The Giant and the Geoglyphs of the The Atacama Desert, Chile

Atacama Desert – Image by Julian Hacker from Pixabay

The Atacama Desert

The Atacama Desert (Desierto de Atacama) of Chile, South America, located between the Andes Mountains and the coastal Cordillera de la Costa mountain range is the oldest desert on the planet. However, with an average temperature of 18 C or 63 F it is not the hottest desert in the world but being sandwiched between two mountain ranges creates special atmospheric and weather conditions making it the driest non-polar desert in the world.  The desert landscape is dry and arid with an otherworldly appearance and has been used for simulations of future expeditions to Mars.  The driest part of the desert receives less that a millimeter of rain annually on average though rainstorms do occur on rare occasions which bring rapid but fleeting growths of wildflowers.

Geoglyphic Art

Although the Atacama is a desolate, inhospitable place today there is much evidence of ancient human presence.   There are more that 5,000 prehistoric works of art known as geoglyths that have been situated on or created from the landscape.  A geoglyph is a work of art or construction that is formed on the ground in parts of the landscape.  They are usually 4 meters or more in length and constructed of durable materials found in the locality such as stone, rocks, gravel or earth.  They are considered a type of ancient land art and in some cases rock art and are usually highly visible from a distance.  In some cases such as some of the famous Nasca lines of Peru they appear to have been constructed to be viewed from above though it is not certain that was intended.  The Nazca lines were built between 200-800 BC and about 800 kilometers distant.   However, the Atacama glyphs are believed to have been built between 600 and 1500 AD and although not thought to be as old are more numerous and with varied styles covering a much larger region.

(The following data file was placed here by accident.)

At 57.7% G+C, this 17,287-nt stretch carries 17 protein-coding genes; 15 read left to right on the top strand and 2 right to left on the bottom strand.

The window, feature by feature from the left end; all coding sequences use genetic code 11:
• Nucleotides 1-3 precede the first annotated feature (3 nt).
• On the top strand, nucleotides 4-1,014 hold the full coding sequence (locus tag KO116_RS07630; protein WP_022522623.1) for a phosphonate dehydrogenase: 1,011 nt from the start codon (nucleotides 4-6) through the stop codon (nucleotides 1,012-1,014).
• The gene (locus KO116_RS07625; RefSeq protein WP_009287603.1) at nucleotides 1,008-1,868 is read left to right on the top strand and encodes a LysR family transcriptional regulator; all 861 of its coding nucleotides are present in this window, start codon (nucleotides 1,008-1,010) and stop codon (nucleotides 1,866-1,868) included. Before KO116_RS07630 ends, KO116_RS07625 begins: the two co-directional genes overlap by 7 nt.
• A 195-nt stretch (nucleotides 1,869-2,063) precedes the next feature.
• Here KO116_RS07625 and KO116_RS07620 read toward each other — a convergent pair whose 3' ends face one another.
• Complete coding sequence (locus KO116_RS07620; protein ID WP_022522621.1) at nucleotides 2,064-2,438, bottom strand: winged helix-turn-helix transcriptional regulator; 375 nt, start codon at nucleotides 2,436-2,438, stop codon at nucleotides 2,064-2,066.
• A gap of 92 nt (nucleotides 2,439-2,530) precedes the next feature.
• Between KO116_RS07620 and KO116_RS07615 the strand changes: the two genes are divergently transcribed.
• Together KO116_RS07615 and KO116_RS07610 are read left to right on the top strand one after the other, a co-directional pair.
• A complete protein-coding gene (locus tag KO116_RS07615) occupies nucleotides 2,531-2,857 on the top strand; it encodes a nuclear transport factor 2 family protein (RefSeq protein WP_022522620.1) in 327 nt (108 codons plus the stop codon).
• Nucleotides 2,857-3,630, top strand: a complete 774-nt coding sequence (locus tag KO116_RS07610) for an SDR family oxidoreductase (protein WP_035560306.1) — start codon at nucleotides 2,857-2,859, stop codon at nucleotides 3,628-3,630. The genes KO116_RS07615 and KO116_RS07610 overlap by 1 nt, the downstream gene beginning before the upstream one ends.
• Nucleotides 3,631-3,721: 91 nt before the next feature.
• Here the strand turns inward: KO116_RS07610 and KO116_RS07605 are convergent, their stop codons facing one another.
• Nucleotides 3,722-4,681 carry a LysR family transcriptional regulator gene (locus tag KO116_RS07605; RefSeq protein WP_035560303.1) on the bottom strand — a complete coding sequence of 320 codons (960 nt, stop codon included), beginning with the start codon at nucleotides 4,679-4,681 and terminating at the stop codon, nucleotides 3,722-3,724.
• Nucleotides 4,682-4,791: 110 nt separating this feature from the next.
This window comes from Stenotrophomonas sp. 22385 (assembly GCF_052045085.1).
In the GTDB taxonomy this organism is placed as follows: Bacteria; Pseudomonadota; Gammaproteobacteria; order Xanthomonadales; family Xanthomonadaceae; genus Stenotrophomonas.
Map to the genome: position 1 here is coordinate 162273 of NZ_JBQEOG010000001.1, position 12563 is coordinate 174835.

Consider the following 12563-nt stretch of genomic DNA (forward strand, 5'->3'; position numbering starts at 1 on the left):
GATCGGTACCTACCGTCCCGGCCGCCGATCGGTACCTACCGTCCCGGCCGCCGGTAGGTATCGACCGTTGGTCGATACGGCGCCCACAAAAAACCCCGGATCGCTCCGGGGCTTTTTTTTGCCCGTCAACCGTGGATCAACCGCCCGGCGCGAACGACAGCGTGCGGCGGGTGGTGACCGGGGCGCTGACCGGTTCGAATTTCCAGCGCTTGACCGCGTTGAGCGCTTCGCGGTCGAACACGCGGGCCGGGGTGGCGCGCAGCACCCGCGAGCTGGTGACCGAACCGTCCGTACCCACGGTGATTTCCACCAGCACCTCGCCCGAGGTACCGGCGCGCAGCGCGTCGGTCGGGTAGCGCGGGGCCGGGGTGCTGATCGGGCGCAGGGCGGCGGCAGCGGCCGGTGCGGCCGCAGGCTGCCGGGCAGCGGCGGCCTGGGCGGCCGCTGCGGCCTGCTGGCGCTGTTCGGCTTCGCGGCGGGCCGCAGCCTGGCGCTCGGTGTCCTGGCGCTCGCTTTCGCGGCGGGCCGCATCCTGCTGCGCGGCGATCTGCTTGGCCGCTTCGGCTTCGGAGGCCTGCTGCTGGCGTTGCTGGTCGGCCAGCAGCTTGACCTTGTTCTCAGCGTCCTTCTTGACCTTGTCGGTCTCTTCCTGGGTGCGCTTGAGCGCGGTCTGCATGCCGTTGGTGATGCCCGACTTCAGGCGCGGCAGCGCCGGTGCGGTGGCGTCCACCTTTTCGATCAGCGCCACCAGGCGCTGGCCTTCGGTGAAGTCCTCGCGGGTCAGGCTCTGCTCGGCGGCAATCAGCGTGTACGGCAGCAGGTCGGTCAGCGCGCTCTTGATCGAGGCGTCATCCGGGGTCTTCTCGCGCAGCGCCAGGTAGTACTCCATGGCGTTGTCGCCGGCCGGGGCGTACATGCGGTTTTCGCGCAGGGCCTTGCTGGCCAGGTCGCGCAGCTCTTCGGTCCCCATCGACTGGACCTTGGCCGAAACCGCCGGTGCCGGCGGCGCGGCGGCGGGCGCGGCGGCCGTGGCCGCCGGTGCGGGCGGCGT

It is believed both sets of geoglyphs had multiple symbolic and ritual purposes and communicated certain information to people who understood their symbolism.   The Atacama geoglyphs are thought to have played an important role in the transportation system and networks that connected the great civilizations of South America in pre-Hispanic times.  They were believed to have been built and improved upon by more than one early South American culture including The Tiwanaku and Inca Empires as well as other groups.  The geoglyphs are formed in many different shapes including human, animal and geometric in about fifty varying types.  Some of these works were placed or created in isolated sites while others appear in panels of figures up to fifty in number.   They are located throughout the Atacama Desert in valleys, or on pampas or hillsides and always close to pre-Hispanic paths or tracks which were the routes of the llama caravans through the arid and desolate landscape connecting the ancient people of the region.

Types and Forms of Geoglyphs

Image by SznegraCC BY-SA 3.0 via Wikimedia Commons

There were three methods that have been identified that were used to create the geoglyphs.  One method was to scrape away the top layer of the landscape such as soil or sand revealing a contrasting color below.   Another way was to use rocks and stone and other materials to form shapes on the landscape.   They also used a combination of these two methods and sometimes paint to create other geoglyphs.

Geoglyphs in geometric shapes are the most numerous. There are many different types of these including rectangles, circles, concentric circles, arrows, crossed parallel lines, rhomboids and other shapes.  There are also zoomorphic figures especially llamas and alpacas, but also animals such as fox and monkeys, birds such as eagles, flamingos, and seagulls and fishes such as dolphins or sharks.   There are also depictions of amphibians such as lizards, snake and toads which were believed to represent ancient divinities associated with water.  One of the most often repeated depictions are of caravans of llamas with 3 or more ranks of up to 80 animals in lines.   Humans are also depicted engaged in activities such as fishing, hunting, religious ceremonies and sex.

Ancient Signposts

Luis Briones in his paper, “The geoglyphs of the north Chilean desert: an archaeological and artistic perspective”, published in the March 2006 issue of the journal Antiquity discussed the geoglyphs and came up with some interesting ideas. The real function and purpose of the geoglyphs may never be known but Briones believes they may have served several functions.   Their location along the trade routes through the Atacama seems to have been deliberate.  It may be they acted as signposts providing the travelers, who would know their meaning, with certain types of invaluable and useful information.